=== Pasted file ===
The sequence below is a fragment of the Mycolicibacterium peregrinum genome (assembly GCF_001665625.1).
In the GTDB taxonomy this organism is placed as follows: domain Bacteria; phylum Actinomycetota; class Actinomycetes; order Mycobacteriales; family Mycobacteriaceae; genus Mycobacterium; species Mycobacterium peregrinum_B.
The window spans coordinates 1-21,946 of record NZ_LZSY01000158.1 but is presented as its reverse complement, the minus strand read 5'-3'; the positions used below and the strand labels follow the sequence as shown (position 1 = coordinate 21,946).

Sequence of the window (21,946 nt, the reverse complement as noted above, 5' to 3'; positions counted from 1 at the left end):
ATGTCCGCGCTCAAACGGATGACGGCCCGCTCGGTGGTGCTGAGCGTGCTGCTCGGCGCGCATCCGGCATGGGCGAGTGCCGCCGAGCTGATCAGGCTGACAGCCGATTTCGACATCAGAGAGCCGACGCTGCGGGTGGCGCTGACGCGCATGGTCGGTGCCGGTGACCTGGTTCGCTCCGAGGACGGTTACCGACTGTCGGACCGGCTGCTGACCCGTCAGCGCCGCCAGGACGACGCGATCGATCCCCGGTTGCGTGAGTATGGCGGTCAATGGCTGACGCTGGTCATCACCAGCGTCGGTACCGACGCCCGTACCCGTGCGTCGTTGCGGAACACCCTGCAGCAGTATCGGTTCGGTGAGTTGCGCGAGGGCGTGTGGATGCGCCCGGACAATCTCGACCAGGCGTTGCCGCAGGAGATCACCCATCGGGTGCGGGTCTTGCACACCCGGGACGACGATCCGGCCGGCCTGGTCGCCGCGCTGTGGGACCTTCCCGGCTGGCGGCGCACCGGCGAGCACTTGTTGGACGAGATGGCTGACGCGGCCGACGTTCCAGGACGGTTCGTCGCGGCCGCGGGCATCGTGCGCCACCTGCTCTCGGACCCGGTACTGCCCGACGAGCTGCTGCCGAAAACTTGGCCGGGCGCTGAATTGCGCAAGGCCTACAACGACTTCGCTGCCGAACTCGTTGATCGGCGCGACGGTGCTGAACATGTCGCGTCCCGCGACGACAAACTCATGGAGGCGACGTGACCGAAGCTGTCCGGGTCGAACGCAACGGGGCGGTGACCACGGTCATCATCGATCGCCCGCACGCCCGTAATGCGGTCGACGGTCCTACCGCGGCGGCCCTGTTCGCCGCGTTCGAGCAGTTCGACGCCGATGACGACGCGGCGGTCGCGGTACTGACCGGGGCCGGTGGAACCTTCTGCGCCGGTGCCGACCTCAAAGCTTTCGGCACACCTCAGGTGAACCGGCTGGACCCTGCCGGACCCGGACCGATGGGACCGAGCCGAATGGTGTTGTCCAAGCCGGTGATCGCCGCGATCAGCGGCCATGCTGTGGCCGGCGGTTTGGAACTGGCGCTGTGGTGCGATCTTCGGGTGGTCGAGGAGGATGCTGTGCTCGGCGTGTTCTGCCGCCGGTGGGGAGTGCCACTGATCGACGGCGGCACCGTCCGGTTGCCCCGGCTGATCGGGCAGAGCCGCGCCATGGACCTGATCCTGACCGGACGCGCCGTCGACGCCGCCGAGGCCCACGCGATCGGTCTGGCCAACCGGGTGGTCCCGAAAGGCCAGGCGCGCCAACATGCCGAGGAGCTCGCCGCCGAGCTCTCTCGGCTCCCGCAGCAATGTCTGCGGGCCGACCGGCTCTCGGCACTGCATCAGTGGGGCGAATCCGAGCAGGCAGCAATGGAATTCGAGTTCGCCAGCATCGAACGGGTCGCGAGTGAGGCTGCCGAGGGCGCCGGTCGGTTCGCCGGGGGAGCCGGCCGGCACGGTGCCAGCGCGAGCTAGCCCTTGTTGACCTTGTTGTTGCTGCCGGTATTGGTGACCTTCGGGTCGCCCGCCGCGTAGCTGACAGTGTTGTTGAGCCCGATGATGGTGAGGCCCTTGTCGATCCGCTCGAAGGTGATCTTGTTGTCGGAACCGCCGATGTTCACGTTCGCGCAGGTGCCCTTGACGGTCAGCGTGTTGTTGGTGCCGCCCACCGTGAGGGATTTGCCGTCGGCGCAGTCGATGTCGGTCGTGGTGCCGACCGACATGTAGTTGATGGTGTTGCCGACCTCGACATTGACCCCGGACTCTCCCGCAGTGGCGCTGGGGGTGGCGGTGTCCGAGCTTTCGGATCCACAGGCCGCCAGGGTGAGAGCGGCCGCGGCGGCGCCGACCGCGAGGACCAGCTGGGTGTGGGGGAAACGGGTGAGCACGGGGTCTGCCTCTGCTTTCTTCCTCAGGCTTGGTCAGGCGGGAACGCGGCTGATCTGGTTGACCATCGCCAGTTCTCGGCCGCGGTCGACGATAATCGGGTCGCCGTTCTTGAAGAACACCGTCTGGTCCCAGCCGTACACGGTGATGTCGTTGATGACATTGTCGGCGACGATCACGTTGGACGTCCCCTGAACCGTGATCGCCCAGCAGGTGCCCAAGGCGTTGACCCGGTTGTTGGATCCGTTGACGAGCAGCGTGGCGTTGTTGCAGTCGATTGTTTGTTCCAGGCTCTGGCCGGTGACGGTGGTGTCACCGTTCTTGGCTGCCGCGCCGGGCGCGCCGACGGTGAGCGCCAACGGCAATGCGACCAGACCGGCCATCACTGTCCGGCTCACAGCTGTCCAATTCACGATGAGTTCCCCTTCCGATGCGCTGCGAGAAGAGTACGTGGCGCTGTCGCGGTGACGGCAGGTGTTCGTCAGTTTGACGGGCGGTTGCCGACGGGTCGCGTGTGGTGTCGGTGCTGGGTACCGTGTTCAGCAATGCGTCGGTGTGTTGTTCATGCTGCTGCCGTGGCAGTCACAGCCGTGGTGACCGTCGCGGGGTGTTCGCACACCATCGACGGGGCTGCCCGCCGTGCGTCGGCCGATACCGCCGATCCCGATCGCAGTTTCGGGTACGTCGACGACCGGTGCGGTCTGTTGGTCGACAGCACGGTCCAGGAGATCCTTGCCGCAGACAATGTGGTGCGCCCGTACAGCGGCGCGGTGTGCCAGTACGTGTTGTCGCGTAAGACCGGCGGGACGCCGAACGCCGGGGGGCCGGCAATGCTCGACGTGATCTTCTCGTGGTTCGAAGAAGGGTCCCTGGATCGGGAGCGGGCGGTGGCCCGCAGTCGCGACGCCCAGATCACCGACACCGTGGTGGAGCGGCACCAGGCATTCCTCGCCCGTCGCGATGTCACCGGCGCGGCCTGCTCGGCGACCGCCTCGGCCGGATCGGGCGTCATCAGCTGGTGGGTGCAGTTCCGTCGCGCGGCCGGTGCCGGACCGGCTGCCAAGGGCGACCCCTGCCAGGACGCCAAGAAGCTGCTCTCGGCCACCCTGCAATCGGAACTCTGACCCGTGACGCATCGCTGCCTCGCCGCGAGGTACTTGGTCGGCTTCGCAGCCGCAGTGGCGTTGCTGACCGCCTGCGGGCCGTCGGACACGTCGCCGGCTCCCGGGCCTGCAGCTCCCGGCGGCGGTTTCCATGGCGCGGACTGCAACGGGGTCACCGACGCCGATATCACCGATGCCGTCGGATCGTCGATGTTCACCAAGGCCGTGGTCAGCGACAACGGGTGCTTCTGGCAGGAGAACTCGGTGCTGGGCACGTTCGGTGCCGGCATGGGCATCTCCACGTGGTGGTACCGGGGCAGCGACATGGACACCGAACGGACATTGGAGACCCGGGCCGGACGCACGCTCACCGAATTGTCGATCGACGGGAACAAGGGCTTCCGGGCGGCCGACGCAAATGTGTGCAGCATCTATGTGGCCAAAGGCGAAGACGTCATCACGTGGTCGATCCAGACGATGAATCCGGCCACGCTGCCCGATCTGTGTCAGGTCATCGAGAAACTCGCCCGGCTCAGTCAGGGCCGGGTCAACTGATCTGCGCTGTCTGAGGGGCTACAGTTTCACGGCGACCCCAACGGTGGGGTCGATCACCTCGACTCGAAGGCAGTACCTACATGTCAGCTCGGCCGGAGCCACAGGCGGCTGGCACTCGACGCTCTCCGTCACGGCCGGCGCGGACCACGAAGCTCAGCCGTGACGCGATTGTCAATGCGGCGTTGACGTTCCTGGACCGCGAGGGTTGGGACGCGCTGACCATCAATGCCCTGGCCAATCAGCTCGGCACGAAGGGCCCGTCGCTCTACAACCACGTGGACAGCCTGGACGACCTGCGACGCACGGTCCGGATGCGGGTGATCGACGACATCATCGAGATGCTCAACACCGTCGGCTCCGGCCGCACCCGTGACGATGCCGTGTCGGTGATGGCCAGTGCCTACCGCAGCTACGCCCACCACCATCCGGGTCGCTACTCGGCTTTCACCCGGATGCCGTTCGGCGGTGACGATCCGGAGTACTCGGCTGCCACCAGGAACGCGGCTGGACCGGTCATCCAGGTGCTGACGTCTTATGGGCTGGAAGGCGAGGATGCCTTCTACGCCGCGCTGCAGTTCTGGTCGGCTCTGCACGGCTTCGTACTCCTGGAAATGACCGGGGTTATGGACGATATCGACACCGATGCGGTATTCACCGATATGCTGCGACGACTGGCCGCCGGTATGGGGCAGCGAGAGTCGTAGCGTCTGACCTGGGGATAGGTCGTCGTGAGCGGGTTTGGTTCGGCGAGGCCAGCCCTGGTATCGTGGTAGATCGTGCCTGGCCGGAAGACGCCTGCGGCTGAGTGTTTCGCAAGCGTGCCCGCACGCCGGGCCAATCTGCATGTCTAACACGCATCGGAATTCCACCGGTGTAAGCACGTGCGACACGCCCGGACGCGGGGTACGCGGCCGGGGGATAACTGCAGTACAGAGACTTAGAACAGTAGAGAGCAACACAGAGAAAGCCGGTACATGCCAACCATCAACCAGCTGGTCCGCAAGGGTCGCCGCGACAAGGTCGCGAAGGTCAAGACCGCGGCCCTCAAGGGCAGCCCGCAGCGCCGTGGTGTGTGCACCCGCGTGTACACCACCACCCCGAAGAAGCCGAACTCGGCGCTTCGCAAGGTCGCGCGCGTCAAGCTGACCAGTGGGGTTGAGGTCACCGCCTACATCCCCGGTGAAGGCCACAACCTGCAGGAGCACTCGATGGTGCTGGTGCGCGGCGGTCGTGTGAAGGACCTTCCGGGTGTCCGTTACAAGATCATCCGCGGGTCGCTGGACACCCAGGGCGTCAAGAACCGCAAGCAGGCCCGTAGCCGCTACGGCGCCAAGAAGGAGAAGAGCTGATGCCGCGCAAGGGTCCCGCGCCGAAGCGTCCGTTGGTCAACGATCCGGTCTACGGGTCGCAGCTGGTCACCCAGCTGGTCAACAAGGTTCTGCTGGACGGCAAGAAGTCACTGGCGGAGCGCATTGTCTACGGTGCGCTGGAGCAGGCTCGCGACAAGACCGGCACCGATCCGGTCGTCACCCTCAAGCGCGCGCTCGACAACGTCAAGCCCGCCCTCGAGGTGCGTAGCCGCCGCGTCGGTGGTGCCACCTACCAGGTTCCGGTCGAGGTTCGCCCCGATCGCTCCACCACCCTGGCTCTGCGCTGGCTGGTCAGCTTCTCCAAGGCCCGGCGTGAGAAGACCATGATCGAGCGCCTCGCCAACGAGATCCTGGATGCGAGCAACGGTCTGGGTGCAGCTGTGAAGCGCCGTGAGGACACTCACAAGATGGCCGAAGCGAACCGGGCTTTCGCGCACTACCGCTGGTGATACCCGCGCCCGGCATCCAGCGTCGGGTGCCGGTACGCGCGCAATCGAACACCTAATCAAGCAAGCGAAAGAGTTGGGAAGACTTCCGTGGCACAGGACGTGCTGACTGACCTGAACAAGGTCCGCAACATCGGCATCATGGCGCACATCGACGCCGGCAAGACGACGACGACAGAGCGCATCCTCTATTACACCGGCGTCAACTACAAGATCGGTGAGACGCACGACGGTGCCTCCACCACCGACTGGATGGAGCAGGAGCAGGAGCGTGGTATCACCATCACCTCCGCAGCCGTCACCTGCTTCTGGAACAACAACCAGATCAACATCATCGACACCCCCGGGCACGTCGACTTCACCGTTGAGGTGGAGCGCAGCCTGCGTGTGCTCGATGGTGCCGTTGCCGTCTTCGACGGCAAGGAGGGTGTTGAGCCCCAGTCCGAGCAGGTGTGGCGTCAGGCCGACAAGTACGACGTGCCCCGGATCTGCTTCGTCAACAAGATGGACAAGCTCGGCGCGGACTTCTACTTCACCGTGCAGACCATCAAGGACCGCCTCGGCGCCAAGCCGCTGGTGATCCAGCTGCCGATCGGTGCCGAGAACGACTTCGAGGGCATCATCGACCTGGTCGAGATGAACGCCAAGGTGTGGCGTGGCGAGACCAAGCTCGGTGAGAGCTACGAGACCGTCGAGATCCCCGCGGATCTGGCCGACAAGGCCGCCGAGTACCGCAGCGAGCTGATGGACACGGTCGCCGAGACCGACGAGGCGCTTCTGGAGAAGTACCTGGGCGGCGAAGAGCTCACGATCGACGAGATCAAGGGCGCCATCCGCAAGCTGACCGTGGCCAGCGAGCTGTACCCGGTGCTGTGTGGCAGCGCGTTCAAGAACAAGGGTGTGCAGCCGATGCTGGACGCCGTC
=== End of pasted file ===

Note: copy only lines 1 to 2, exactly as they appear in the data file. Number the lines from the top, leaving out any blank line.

The sequence below is a fragment of the Mycolicibacterium peregrinum genome (assembly GCF_001665625.1).
In the GTDB taxonomy this organism is placed as follows: domain Bacteria; phylum Actinomycetota; class Actinomycetes; order Mycobacteriales; family Mycobacteriaceae; genus Mycobacterium; species Mycobacterium peregrinum_B.